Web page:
Venus Williams of the United States prepares to return a shot against Yuliya Beygelzimer of Ukraine at the WTA Hong Kong Open Tennis tournament in Hong Kong Tuesday, Oct. 13, 2015 (AP)
Top-seeded Venus Williams will play for her 50th WTA title on Sunday in Stanford, in the tournament where she made her professional debut 22 years ago.
Williams defeated tenacious Alison Riske 6-1, 7-6 (7/2) to reach the championship match, where she'll face third-seeded Briton Johanna Konta.
Konta, ranked 18th in the world, reached her first career WTA final with a 6-4, 6-2 victory over second-seeded Slovakian Dominika Cibulkova.
After sailing through the opening set, Williams had to fight her own inconsistent serve in the second.
Up 5-4 in the second and serving for the match, Williams produced three double faults, wasting two match points.
Two games later Williams saved two set points to force the tiebreaker, which she dominated.
Williams, who won the Stanford title in 2000 and 2002, won her 49th career singles title in Taiwan in February.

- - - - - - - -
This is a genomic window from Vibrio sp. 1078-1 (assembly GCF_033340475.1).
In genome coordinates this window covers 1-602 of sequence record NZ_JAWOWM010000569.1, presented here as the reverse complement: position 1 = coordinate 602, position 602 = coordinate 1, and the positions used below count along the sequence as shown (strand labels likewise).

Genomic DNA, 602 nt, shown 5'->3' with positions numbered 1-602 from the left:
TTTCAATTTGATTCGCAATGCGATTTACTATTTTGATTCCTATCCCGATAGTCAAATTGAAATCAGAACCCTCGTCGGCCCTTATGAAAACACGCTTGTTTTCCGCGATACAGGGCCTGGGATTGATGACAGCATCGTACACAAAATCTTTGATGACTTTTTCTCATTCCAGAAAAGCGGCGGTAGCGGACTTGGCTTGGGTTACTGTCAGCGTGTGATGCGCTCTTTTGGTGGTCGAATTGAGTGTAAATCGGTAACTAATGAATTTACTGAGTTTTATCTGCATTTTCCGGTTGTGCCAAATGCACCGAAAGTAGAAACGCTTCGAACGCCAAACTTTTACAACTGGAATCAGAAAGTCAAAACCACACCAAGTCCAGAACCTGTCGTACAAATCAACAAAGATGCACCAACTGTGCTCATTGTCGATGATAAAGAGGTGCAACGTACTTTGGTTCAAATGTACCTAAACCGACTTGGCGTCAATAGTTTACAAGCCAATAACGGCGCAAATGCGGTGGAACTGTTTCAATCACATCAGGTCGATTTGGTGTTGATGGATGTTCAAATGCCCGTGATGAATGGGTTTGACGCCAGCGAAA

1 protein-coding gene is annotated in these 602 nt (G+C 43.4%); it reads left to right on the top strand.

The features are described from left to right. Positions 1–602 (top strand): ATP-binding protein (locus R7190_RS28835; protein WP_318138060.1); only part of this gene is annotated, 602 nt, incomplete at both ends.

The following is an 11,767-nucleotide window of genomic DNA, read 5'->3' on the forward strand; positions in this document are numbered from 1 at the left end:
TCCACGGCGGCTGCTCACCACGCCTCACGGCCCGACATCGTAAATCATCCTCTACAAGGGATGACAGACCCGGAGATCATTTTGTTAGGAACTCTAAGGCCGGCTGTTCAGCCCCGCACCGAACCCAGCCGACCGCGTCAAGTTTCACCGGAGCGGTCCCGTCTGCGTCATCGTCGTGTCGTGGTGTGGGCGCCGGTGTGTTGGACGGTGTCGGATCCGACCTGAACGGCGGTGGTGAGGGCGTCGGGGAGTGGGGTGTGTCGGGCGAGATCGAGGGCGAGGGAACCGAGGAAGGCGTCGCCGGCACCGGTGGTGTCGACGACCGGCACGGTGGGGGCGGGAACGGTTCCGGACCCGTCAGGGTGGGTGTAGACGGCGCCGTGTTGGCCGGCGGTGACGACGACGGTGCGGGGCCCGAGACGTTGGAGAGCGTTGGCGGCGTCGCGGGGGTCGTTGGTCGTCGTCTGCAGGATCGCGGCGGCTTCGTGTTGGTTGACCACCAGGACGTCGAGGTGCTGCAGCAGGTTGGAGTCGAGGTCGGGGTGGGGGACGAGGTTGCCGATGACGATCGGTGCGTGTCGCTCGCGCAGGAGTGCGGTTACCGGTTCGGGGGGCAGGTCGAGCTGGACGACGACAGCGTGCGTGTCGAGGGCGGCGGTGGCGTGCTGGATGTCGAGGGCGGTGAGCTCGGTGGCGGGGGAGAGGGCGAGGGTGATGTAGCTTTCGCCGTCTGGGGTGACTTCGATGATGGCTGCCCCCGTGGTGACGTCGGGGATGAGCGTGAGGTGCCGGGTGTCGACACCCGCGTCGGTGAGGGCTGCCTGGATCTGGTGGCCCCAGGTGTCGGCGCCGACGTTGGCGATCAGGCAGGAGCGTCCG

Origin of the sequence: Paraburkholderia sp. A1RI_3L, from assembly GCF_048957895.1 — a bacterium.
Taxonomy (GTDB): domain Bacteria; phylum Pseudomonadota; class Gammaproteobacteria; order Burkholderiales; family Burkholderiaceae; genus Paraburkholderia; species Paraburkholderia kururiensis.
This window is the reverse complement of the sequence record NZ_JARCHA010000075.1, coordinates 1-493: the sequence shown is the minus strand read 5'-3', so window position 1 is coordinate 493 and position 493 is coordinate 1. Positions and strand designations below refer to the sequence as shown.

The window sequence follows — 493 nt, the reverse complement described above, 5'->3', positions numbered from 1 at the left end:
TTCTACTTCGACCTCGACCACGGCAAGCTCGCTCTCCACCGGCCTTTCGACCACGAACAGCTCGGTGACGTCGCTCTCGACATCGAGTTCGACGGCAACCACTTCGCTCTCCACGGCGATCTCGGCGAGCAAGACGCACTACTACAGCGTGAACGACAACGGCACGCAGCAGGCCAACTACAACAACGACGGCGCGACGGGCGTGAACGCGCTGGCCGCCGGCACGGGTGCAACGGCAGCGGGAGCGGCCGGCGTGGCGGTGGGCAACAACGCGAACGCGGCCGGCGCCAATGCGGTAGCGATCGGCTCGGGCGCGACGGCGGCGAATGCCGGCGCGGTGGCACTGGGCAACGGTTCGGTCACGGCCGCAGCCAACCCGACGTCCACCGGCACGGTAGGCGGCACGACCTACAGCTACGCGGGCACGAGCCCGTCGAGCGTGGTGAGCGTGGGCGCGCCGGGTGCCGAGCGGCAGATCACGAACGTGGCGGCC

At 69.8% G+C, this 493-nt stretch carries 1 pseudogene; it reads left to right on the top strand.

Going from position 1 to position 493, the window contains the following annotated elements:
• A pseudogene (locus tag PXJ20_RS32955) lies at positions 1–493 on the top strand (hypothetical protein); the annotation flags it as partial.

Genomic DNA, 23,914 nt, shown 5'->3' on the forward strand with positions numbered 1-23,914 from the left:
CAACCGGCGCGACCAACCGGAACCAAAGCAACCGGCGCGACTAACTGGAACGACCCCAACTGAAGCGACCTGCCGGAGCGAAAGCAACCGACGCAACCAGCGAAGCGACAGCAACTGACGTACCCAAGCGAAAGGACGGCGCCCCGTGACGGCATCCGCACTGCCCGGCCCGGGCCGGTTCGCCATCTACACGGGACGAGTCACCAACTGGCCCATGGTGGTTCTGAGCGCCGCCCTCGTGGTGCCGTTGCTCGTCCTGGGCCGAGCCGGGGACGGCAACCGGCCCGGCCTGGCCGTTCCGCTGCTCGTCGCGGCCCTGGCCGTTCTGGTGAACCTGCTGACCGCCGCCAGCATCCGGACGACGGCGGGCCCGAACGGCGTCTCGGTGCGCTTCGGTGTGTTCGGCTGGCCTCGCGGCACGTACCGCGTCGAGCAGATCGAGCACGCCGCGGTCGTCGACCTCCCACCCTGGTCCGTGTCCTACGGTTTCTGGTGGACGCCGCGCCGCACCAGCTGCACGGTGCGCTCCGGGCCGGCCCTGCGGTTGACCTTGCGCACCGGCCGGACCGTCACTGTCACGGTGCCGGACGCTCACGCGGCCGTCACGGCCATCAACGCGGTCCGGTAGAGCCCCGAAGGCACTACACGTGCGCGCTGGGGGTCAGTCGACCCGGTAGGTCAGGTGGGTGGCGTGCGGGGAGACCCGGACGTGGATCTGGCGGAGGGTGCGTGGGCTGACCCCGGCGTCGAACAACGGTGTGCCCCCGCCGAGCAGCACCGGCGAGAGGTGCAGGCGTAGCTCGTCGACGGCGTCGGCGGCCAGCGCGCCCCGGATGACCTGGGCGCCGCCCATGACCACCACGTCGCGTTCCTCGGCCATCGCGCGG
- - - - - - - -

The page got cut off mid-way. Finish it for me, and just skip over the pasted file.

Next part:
The 36-year-old winner of seven Grand Slam titles turned back the clock with a run to the semi-finals at Wimbledon.
Konta, who reached the semi-finals of the Australian Open in January, and at Eastbourne in June, has rebounded well from a second-round exit at the All England Club.
"I'm really happy to have come through that and to be in my first final," Konta said. "I'm really happy that it's here in California, where the weather is unbelievable."
Konta dominated on serve, winning four of her five service games in the first set at love.
She closed out the first frame with an ace, and delivered more of the same in the second set, when she won 27 of the 29 points on which she put her first serve in play.
"I definitely felt I needed to take care of things on my end the best possible way," Konta said. "I was very effective with my breathing and just really playing within myself."
Cibulkova said power wasn't Konta's only advantage on serve.
"Her placing was very good," Cibulkova said. "Her serve was fast, but it wasn't the main problem. She was just placing the serve really well, and it was really hard to read it."
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